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What’s the BIG Deal about Fair Trade?!?

Posted by on December 17, 2014

There is no beauty in the finest cloth if it makes hunger and unhappiness.

~ Mahatma Gandhi

It's HARD to believe that this ENTIRE post began because of an opportunity to buy Rafiki Chains through our Student Council!

It’s HARD to believe that this ENTIRE post began because of an opportunity to buy Rafiki Chains through our Student Council!

A hundred times a day I remind myself that my inner and outer life depend on the labours of other men.

~ Albert Einstein

Our Student Council group is selling Rafiki Chains. This is a part of the Me to We Foundation that has been working hard, for MANY years, to bring about positive change in the world. We were VERY excited to discover that we had an opportunity to help with the amazing work that Craig and Marc Keilburger have been doing for years now. And, the COOL part? They started out wanting to make a difference when THEY were kids too!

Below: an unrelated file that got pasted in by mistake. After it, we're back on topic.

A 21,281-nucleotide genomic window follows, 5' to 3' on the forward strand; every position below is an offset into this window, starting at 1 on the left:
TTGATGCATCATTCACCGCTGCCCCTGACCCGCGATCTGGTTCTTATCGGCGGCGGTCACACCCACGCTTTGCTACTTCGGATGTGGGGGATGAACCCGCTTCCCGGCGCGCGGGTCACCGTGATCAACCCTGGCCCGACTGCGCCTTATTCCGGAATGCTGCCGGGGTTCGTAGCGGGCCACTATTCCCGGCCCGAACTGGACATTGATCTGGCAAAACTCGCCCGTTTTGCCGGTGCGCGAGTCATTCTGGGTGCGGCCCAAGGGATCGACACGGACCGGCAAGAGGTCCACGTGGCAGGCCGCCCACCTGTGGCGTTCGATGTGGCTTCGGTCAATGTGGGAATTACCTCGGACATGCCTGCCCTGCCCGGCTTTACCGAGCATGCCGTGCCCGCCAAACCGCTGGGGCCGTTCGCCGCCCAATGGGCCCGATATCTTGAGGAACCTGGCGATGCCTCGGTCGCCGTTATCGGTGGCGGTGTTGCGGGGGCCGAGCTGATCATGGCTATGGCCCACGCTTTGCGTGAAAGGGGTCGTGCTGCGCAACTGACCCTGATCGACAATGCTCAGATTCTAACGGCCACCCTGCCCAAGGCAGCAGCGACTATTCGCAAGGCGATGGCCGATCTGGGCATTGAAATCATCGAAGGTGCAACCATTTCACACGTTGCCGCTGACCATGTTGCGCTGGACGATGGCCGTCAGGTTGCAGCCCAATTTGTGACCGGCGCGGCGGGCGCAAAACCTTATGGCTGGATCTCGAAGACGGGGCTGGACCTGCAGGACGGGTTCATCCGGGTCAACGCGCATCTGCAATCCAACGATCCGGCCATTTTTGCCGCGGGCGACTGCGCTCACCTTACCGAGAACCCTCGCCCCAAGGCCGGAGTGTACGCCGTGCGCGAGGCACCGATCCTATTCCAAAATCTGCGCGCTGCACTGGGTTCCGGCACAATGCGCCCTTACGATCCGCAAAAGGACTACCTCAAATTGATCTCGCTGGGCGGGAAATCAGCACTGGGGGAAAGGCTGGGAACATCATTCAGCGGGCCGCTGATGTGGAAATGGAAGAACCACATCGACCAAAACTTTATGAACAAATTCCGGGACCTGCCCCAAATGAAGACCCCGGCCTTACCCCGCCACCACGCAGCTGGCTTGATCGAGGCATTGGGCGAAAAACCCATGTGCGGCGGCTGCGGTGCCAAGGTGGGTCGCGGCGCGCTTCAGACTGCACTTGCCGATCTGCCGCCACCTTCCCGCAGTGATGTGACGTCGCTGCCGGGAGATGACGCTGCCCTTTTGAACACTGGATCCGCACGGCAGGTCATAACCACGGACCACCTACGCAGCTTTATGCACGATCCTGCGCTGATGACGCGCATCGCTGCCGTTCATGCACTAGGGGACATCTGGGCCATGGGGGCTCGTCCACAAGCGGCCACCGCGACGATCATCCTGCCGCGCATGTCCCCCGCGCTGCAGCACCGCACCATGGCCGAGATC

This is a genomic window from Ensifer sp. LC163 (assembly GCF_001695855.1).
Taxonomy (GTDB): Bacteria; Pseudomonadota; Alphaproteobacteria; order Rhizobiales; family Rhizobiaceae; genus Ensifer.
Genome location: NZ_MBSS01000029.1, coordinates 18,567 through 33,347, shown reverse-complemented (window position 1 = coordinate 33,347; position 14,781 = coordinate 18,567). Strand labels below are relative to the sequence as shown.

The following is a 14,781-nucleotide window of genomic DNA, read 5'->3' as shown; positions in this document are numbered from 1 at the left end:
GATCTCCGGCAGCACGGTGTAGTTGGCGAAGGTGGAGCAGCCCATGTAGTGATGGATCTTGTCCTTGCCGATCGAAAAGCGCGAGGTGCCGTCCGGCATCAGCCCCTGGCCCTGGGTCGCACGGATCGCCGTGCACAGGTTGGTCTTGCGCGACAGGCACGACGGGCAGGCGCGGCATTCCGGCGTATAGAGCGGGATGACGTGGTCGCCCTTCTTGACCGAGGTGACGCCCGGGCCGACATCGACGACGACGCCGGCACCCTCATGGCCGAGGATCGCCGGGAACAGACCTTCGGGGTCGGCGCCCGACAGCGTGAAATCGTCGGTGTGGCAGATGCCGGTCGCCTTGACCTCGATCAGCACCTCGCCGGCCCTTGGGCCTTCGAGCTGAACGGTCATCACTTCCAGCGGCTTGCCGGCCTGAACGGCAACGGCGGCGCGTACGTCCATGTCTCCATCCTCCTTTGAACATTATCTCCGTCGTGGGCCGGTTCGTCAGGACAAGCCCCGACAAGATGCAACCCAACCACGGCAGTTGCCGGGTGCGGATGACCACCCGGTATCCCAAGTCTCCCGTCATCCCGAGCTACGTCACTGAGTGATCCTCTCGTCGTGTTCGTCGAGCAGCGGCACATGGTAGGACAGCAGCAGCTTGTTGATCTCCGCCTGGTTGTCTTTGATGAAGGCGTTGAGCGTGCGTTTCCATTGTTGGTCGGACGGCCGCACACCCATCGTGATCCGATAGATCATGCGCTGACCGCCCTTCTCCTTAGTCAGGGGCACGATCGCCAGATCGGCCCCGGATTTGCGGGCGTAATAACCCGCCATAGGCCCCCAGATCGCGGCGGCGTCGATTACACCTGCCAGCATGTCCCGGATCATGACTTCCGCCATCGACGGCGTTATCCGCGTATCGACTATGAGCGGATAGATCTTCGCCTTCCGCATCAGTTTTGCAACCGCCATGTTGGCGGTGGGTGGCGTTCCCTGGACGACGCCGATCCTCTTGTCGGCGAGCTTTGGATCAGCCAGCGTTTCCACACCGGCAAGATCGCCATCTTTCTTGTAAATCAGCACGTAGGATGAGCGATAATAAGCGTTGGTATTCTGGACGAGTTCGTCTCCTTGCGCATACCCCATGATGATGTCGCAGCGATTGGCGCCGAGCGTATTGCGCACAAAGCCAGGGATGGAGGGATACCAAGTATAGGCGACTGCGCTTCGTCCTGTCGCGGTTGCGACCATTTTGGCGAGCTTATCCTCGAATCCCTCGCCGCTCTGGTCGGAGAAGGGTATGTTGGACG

At first, we were a LITTLE disappointed to discover that these chains would cost us $10.00 EACH. They seemed like such SIMPLE chains to make … just a string of beads in a single strand. THAT’S when we started to delve DEEPER. We discovered that Rafiki means FRIEND in SWAHILI … and … even BETTER? EVERY chain that is PURCHASED helps to “break the chain of poverty” in the communities these chains are MADE in. MOST of the money goes right BACK to the community to help them with “school supplies, access to clean water, healthy meals, financial tools, and health care!”